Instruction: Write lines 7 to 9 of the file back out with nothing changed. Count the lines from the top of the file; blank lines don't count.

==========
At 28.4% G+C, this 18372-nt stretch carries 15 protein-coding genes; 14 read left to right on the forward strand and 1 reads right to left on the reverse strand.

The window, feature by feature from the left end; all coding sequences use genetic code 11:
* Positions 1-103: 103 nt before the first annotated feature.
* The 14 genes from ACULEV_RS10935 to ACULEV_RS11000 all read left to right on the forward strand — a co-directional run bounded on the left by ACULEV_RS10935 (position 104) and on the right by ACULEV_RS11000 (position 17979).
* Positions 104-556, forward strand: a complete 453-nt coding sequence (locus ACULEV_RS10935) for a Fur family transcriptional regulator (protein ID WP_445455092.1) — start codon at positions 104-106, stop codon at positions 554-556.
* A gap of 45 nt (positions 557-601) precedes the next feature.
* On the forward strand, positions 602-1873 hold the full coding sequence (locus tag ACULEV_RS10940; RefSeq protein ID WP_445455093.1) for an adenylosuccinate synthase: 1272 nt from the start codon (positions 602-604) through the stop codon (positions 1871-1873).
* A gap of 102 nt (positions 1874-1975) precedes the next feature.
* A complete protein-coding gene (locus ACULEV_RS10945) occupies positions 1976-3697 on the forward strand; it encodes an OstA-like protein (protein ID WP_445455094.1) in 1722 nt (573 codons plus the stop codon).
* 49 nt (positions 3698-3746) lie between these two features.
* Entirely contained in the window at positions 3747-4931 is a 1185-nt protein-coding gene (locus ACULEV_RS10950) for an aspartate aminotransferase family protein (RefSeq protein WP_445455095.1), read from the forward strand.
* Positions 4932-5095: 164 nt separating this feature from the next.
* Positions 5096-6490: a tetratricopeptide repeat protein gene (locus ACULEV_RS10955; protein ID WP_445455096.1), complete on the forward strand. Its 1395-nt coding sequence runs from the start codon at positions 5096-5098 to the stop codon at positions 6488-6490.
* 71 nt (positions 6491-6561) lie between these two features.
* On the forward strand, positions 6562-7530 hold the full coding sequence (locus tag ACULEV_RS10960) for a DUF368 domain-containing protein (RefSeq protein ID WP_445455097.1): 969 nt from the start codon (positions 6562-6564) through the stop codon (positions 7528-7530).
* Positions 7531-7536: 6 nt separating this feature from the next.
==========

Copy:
* On the forward strand, positions 602-1873 hold the full coding sequence (locus tag ACULEV_RS10940; RefSeq protein ID WP_445455093.1) for an adenylosuccinate synthase: 1272 nt from the start codon (positions 602-604) through the stop codon (positions 1871-1873).
* A gap of 102 nt (positions 1874-1975) precedes the next feature.
* A complete protein-coding gene (locus ACULEV_RS10945) occupies positions 1976-3697 on the forward strand; it encodes an OstA-like protein (protein ID WP_445455094.1) in 1722 nt (573 codons plus the stop codon).